Data from: A characterization of autumn nocturnal migration detected by weather surveillance radars in the northeastern US

Andrew Farnsworth, Benjamin Mark Van Doren, Wesley M. Hochachka, Daniel Sheldon, Kevin Winner, Jed Irvine, Jeffrey Geevarghese, Steve Kelling & Benjamin M. Van Doren
Billions of birds migrate at night over North America each year. However, few studies have described the phenology of these movements, such as magnitudes, directions, and speeds, for more than one migration season and at regional scales. In this study, we characterize density, direction, and speed of nocturnally migrating birds using data from 13 weather surveillance radars in the autumns of 2010 and 2011 in the northeastern US. After screening radar data to remove precipitation,...

Data from: Phylogenetic placement of the unusual jumping spider Depreissia Lessert, and a new synapomorphy uniting Hisponinae and Salticinae (Araneae, Salticidae)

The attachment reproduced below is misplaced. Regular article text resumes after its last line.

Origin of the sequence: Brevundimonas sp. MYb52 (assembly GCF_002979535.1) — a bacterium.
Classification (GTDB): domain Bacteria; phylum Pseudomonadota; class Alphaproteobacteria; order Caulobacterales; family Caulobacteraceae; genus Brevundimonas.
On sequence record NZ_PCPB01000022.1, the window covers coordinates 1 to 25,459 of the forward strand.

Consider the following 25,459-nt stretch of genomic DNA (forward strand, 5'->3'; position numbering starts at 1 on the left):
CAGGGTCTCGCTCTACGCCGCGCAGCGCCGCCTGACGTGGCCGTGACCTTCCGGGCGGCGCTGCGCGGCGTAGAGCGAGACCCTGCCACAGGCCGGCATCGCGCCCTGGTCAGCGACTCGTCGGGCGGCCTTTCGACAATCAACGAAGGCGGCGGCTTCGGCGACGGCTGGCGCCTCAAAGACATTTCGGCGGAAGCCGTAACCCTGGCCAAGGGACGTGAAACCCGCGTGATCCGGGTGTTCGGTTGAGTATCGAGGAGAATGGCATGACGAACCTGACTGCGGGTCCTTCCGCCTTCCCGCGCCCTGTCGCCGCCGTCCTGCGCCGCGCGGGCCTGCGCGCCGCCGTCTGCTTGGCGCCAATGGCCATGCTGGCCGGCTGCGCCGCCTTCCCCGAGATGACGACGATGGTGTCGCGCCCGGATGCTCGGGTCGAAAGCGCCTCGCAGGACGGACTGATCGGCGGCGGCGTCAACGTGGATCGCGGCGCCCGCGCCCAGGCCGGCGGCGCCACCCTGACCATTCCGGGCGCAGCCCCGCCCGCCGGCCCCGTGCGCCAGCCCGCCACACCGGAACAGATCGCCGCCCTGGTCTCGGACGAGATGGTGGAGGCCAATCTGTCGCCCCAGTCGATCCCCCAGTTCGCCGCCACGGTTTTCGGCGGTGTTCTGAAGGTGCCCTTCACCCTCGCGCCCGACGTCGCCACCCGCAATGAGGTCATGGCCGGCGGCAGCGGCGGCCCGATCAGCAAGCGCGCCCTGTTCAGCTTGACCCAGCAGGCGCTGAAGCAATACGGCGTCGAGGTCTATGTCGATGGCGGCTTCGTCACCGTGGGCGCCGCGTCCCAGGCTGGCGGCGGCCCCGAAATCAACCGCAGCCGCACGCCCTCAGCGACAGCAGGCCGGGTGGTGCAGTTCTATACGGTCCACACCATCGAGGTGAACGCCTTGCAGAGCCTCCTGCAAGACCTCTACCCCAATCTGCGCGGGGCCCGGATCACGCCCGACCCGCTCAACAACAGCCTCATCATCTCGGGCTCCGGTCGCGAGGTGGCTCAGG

Wayne P. Maddison, David R. Maddison, Junxia Zhang & Tamás Szűts
The relationships of the unusual salticid spider Depreissia from central Africa and Borneo have been difficult to resolve, obscured by its highly modified ant-like body. Phylogenetic analysis of the gene 28S strongly supports its placement outside the major clade Salticinae and within the clade of cocalodines, spartaeines and lapsiines, with weaker support for a relationship with the cocalodines in particular. Excluding the genus from the Salticinae is supported also by the presence of a median...

Data from: Successful recovery of nuclear protein-coding genes from small insects in museums using illumina sequencing

Kojun Kanda, James M. Pflug, John S. Sproul, Mark A. Dasenko & David R. Maddison
In this paper we explore high-throughput Illumina sequencing of nuclear protein-coding, ribosomal, and mitochondrial genes in small, dried insects stored in natural history collections. We sequenced one tenebrionid beetle and 12 carabid beetles ranging in size from 3.7 to 9.7 mm in length that have been stored in various museums for 4 to 84 years. Although we chose a number of old, small specimens for which we expected low sequence recovery, we successfully recovered at...